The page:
Helicopters are vital for these things, but we all know that they are very expensive, so we must ensure that we use them in the best way. If fixed-wing aircraft are suitable, they should be used. As I said, we must not underestimate the capabilities of fixed-wing aircraft. However, a helicopter moves at great speed. Many of the assumptions are based on the idea that the helicopter would not already be airborne, but it might be airborne; it could have been on an exercise, or be coming back from another operation. The speed at which it could get to different parts of the country would therefore be much quicker.

Clearly, we need to keep the matter under review, and NPAS has agreed to do that. I fully understand individuals’ concerns, but if we want the police to do the job that we are asking them to do, we must listen to the police when they tell us what they need and then react to that. This has been an important debate. I am pleased that other hon. Members have had the opportunity to attend, if not participate. Half-hour debates are always difficult—so difficult that I have managed to gain myself an extra minute by congratulating those who have intervened.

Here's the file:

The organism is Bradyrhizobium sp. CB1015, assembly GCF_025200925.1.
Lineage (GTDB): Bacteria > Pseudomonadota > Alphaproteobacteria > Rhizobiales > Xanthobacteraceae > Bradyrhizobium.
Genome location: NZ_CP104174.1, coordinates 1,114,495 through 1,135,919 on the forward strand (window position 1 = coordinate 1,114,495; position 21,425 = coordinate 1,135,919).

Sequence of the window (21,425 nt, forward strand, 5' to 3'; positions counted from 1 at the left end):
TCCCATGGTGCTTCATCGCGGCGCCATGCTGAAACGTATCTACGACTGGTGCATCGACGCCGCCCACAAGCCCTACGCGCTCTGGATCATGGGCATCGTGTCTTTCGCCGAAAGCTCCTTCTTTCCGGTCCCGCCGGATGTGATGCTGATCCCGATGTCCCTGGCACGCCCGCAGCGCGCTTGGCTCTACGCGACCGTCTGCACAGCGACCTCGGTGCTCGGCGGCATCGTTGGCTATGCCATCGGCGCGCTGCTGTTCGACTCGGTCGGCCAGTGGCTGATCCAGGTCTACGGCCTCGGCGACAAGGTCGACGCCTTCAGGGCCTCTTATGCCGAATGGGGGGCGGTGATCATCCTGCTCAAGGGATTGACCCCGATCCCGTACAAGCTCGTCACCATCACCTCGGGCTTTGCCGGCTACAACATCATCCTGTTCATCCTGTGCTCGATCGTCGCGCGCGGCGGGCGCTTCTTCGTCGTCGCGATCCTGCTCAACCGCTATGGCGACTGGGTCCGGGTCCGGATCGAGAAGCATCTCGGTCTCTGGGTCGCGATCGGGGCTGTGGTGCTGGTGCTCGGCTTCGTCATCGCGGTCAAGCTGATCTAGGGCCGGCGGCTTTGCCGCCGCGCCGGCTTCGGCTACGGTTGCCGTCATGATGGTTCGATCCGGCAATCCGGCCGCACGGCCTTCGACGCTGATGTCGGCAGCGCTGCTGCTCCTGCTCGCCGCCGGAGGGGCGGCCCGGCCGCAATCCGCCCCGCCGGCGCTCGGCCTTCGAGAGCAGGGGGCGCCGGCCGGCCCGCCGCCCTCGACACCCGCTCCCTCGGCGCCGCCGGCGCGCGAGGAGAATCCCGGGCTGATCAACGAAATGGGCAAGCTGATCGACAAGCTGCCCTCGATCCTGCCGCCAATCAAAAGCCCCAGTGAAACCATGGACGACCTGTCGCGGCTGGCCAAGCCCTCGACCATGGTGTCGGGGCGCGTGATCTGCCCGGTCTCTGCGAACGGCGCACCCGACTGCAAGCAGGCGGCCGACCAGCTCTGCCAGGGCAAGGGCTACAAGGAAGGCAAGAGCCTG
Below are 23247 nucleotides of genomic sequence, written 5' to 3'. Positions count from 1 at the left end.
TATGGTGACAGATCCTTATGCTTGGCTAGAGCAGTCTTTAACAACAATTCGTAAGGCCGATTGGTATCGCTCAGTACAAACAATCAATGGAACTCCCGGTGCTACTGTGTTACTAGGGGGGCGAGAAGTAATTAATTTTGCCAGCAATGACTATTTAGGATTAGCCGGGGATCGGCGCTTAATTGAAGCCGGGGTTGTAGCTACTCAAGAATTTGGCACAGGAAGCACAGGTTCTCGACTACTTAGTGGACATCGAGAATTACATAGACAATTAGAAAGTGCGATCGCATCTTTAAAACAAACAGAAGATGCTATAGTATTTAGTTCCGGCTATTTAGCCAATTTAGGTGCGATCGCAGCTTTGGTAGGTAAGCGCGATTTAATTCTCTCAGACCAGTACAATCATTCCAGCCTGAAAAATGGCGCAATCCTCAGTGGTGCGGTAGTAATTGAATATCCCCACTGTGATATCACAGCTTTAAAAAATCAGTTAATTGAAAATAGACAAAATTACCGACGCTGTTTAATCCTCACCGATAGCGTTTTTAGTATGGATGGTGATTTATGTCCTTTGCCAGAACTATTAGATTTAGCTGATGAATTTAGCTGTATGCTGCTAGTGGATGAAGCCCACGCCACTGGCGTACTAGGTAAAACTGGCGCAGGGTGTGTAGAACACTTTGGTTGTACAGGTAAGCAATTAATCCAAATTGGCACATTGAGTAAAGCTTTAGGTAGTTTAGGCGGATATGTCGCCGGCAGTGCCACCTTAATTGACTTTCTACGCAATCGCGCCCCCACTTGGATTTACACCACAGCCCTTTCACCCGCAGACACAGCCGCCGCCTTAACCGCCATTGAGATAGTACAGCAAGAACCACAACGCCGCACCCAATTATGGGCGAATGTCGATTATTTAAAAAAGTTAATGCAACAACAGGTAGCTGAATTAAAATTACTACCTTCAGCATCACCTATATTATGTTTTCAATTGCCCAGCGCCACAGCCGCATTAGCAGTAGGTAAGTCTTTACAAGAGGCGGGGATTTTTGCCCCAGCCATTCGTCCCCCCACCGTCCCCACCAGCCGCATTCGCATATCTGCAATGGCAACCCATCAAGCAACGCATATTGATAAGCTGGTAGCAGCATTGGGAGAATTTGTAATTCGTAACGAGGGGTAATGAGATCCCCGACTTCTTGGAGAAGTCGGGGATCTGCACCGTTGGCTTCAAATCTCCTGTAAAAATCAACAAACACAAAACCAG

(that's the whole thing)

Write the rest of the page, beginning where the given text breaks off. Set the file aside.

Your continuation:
The key is not boundaries; it is not individual constituencies or police authorities. Actually, the police authorities have gone; police and crime commissioners are in place; it was a slip of the tongue to refer to police authorities. It is a good thing that PCCs are in place. We await the elections next year, when I hope the turnout will be much better than it was before. They will coincide with local elections in many parts of the country. People will be able to see what the PCCs are doing for them in their communities. Hopefully, we can leave the politics out of that for a couple more years.

Question put and agreed to.

11.29 am

Sitting suspended.